Permission Marketing to Your Customers
If you’ve read any of Seth Godin’s numerous best-selling books or visited his blog, you already know he’s outspoken and opinionated on the topic of marketing. (He was also a speaker at the last Partner Velocity event in February.) Some of his insights may seem counterintuitive to what you may have first learned about marketing, but as marketing evolves and social media becomes more prominent, Godin’s work is more relevant than ever.
One of Godin’s best-known concepts is Permission Marketing: “the privilege (not the right) of delivering anticipated, personal, and relevant messages to people who actually want to get them.” In short, this means contacting people who want to be contacted, delivering what and when you say you will deliver.
In a recent blog post, Godin remarks that he had a less-than-stellar experience while trying to get a price quote. “I visited eight sites. Six of them hide their email address. They use forms of one sort of another. One firm refused to accept more than 500 characters in the ‘how can we help you’ box, while three of them wanted to know what state I was in, etc.”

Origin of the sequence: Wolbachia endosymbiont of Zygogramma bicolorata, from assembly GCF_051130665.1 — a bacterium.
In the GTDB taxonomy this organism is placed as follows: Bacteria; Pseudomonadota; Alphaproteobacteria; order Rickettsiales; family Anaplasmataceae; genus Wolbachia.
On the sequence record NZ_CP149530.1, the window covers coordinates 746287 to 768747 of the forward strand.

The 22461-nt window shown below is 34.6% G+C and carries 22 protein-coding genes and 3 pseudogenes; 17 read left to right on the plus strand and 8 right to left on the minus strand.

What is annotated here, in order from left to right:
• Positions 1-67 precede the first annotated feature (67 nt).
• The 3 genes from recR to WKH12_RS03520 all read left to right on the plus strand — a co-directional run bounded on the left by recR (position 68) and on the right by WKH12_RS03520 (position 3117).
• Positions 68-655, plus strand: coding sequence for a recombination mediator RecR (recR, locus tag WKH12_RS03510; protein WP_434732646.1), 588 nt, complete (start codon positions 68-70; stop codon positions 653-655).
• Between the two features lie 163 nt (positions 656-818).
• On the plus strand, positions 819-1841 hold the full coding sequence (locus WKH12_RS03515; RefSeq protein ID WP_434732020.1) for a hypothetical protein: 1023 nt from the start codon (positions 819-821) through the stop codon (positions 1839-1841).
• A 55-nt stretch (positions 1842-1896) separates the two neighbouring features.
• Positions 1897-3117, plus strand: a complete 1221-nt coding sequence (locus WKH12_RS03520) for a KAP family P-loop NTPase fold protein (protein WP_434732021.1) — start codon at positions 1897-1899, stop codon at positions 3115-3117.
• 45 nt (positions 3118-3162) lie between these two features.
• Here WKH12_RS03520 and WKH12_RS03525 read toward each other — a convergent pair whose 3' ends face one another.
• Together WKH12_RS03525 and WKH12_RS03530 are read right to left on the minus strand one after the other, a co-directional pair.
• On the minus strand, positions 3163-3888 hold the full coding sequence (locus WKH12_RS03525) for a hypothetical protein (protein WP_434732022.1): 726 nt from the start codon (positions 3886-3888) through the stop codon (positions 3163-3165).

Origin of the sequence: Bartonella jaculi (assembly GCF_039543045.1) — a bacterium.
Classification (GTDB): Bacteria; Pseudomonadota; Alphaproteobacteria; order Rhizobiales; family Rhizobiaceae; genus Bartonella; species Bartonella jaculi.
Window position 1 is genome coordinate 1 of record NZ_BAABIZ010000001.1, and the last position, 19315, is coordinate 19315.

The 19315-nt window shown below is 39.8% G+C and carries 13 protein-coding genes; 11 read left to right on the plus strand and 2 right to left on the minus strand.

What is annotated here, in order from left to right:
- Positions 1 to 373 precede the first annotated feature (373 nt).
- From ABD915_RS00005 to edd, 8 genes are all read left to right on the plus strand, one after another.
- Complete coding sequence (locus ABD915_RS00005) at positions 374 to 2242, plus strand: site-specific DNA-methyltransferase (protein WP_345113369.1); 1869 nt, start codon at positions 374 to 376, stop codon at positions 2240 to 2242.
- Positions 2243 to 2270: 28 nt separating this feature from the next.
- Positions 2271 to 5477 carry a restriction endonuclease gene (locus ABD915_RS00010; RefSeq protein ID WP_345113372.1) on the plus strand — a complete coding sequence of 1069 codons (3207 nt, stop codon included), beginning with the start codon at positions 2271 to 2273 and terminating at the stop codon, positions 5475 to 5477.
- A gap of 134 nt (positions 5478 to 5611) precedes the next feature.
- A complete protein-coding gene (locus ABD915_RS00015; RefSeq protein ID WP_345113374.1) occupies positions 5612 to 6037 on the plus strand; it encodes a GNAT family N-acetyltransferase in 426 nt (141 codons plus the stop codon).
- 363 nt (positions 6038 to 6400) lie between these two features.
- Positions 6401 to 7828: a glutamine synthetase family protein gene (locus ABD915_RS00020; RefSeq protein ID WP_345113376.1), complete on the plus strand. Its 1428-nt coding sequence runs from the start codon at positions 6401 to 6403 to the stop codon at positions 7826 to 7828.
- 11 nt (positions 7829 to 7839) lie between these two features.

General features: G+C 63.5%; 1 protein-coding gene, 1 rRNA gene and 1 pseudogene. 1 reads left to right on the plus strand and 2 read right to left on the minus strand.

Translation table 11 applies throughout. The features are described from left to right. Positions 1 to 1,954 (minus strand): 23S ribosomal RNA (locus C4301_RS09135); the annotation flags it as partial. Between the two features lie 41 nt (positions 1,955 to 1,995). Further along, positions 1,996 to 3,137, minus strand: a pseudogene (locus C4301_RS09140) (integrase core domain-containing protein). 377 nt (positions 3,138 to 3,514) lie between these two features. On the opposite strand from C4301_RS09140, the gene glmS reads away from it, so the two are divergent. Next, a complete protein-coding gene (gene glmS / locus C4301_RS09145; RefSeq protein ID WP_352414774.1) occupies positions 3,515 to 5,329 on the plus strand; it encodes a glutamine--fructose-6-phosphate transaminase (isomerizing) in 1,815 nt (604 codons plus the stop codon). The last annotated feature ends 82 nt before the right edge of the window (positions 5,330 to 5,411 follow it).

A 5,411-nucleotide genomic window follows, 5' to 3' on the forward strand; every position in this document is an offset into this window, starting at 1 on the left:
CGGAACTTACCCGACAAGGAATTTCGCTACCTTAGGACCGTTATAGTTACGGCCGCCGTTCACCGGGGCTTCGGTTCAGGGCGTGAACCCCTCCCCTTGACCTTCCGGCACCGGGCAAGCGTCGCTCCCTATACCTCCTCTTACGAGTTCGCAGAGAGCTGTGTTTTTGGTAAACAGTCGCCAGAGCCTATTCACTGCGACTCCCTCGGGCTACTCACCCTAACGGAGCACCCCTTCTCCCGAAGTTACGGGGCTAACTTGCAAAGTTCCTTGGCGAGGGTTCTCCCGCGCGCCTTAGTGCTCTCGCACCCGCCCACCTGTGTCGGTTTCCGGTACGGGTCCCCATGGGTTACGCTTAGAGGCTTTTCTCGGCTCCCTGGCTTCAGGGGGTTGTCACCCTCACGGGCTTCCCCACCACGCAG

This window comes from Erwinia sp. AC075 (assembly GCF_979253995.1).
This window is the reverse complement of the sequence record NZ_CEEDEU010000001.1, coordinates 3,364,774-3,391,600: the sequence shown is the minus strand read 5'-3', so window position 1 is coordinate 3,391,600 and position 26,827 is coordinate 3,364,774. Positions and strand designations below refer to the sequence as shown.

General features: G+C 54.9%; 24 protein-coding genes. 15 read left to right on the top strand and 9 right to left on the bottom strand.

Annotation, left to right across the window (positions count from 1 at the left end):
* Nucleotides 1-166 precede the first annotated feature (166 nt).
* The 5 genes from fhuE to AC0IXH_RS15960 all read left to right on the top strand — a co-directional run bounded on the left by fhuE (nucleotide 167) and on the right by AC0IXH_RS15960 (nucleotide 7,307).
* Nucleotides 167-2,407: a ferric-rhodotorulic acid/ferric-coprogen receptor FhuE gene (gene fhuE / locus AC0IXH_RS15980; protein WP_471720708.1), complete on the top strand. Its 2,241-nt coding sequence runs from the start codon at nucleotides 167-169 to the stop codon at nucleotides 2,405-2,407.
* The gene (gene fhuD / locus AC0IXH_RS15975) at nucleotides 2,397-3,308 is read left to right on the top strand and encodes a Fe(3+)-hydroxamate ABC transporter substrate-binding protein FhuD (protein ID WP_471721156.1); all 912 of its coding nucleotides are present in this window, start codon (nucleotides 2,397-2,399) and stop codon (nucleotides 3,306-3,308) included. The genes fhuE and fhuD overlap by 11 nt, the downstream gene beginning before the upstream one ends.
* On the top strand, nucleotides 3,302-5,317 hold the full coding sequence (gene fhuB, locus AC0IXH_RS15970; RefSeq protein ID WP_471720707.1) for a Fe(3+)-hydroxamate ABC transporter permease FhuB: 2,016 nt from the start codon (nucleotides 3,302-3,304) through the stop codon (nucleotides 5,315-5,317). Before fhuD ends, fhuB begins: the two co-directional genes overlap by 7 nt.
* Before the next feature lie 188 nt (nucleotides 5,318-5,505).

If someone comes to your company’s site for a price quote, they’ve specifically asked for an interaction, essentially giving you permission to contact them. “If you show up with a clipboard and a questionnaire, it’s not going to go well, I’m afraid,” Godin writes.
What are you doing to make it easier for your customers? If you don’t already, will you post an email contact on your site’s home page?